# How do you graph g(x) = -(3/2)^x?

Oct 12, 2015

Actual graph plot shown. Explanation following it!

#### Explanation:

It is a good thing if you are able to interpret the expression/equation in such a way that you build up a mental picture of what the numbers are actually doing. The structure of an equation is modelling behaviour in some way. First the graph: Clarifying a point: $g \left(x\right)$ is a short hand way of writing that some form of mathematical operation is applied to the variable of $x$.
IN this case the process is given the name of "g".
Hence $g \text{ of } x$.

To be able to graph this we have to include the consequence of that operation which is a value. This is the dependant variable and when we "equate" this to $g \left(x\right)$ we then have a "consequence" and a "cause" that we can plot on a graph. This in effect is $y = g \left(x\right) = - {\left(\frac{3}{2}\right)}^{x}$.

Look at the overall structure of the equation. It is $- \text{something}$. That is, it is always negative. So y is always negative so the plot never occurs above y=0.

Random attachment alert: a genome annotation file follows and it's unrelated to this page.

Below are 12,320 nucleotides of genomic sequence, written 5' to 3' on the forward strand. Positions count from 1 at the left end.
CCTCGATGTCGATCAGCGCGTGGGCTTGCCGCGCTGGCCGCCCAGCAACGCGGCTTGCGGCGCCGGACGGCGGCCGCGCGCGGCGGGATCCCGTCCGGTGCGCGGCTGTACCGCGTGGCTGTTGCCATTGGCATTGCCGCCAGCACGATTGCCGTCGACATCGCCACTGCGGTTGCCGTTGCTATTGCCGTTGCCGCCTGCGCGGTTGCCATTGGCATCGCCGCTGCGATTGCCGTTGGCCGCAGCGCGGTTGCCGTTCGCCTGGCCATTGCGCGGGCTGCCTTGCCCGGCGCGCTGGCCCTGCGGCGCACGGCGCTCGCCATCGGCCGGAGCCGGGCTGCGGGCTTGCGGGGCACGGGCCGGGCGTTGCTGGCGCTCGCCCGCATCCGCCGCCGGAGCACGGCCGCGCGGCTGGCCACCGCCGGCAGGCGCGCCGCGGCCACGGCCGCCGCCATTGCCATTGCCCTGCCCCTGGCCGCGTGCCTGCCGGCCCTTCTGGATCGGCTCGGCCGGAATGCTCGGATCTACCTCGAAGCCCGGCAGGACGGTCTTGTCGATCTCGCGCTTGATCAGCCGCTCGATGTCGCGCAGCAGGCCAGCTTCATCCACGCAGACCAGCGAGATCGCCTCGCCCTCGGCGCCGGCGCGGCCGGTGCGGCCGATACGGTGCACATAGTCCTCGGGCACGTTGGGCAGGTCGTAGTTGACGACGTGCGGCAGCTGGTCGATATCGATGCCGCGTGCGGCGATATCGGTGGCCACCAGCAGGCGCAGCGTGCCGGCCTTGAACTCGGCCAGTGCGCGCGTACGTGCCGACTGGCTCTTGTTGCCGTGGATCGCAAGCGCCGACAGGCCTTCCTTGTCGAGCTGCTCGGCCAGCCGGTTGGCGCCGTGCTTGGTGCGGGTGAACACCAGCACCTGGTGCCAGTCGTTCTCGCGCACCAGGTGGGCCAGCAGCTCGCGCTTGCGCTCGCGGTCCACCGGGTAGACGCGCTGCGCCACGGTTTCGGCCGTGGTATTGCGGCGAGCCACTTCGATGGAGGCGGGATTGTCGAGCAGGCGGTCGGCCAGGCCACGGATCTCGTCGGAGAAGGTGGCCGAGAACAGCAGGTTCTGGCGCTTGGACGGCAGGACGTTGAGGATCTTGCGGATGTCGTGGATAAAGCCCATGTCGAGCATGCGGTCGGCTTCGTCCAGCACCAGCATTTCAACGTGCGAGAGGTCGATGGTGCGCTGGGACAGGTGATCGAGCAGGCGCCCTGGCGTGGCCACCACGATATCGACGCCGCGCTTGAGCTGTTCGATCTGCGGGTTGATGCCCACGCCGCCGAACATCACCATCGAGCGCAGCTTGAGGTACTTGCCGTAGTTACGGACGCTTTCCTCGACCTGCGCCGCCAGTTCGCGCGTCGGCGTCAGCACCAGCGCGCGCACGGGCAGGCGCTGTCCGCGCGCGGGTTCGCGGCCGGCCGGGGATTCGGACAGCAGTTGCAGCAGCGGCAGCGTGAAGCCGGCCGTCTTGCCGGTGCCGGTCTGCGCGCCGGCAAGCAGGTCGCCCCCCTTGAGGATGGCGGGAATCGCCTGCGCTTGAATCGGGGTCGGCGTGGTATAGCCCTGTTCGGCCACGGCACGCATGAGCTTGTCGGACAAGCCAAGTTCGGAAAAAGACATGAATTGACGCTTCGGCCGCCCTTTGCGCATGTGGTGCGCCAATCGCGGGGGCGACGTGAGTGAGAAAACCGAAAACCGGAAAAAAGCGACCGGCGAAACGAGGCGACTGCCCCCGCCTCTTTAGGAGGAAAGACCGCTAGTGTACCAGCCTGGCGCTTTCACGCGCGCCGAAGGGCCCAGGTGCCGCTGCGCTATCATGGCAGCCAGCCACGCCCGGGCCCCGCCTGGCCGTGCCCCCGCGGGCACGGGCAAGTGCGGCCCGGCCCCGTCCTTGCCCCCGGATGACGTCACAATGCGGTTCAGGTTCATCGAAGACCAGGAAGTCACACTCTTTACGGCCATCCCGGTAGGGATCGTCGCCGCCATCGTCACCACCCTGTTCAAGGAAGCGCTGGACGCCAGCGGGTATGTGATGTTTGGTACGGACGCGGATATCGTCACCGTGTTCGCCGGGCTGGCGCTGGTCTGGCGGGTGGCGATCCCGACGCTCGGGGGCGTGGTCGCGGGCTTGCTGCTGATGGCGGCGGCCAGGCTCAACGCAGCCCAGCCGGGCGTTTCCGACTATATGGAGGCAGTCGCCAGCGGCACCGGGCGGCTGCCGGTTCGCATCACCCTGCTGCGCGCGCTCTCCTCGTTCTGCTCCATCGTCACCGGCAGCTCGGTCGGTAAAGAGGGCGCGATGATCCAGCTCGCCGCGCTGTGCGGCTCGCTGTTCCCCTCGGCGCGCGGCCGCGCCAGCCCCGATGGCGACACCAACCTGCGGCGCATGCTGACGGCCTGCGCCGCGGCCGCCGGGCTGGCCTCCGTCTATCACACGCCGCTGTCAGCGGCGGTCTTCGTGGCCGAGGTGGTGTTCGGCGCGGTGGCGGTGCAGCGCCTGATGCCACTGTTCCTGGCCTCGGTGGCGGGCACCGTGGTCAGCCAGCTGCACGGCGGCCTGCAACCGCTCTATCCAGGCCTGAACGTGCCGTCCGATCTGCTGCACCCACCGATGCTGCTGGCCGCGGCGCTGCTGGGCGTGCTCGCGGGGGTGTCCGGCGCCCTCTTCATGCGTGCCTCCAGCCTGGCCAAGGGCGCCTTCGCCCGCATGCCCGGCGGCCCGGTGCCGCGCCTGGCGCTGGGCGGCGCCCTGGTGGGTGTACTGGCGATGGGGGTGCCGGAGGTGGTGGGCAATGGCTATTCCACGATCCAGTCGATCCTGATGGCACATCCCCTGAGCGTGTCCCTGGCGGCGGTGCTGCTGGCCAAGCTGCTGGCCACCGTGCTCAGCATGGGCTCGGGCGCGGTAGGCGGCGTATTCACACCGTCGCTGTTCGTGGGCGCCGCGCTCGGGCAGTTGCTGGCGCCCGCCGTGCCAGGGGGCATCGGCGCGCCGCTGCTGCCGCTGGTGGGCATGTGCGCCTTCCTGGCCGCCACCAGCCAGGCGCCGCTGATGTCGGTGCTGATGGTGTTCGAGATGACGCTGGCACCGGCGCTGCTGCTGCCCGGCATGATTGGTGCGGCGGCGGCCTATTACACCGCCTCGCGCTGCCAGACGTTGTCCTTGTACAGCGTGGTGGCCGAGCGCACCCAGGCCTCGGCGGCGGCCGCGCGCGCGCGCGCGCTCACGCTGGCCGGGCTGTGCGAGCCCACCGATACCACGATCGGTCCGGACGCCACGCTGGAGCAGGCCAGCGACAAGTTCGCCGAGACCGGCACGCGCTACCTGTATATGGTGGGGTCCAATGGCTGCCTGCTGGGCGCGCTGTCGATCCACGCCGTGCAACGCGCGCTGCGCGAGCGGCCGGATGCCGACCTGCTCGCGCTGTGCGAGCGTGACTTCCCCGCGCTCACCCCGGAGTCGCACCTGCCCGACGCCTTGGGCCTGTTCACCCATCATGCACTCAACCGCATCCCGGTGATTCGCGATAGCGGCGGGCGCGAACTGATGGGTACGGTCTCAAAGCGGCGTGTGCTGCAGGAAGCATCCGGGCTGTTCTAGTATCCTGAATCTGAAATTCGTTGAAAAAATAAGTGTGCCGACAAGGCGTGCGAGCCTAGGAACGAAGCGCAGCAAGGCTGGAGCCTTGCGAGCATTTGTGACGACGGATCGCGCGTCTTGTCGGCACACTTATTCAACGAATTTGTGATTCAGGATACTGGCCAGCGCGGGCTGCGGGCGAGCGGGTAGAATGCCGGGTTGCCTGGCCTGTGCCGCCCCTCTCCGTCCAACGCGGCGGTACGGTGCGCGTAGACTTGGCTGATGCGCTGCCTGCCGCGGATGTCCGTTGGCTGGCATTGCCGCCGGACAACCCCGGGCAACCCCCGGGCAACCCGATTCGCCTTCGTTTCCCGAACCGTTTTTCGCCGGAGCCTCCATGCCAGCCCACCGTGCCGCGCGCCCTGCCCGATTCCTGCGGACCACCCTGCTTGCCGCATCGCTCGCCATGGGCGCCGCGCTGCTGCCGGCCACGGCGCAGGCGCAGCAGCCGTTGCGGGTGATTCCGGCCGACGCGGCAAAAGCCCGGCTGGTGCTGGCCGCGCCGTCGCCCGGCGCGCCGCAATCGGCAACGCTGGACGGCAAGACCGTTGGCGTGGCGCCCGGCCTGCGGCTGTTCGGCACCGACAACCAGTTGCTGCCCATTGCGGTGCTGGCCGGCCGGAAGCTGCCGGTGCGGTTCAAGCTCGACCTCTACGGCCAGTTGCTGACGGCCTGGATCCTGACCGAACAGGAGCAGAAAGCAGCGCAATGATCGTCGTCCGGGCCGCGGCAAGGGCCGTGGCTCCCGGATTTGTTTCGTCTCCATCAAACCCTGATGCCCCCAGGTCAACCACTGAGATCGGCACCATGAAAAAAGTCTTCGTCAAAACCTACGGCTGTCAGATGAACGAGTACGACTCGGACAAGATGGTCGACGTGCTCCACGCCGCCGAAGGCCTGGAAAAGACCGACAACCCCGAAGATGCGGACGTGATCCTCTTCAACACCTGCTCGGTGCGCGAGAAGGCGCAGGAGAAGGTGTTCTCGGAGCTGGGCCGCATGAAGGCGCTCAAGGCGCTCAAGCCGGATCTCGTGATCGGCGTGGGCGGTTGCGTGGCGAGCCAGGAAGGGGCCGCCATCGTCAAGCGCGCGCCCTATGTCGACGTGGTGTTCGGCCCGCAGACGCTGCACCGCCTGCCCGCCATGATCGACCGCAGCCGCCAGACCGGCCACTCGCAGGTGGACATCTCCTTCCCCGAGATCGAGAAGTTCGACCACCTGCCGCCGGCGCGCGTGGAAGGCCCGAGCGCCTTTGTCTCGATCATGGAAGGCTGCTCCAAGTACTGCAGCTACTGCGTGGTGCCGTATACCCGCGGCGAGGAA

The absolute value of the number that the operation is carried out on is a is "bigger" than 1 ( absolute value means that it has been converted to positive). So if multiplied by itself repeatedly it gets bigger and bigger.

But this number will always be negative so its value as $x$ increases becomes more and more less than 0.

Note that less than 0 does not necessarily mean smaller.

By the way; when $0 < x < 1$ then $0 > y < \text{absolute} \left(- \frac{3}{2}\right)$
or another way of saying it: $0 > y > \left(- \frac{3}{2}\right)$

when $x = 0$ then ${\left(\frac{3}{2}\right)}^{0} = 1$ but we have $- 1 \times {\left(\frac{3}{2}\right)}^{0} = - 1$

When $x < 0$ then we have $- \frac{1}{\frac{3}{2}} ^ x$
in which case as ${\left(\frac{3}{2}\right)}^{x}$ gets bigger and bigger, whilst still negative. Remember that -25 is bigger than -1. It is just negatively bigger.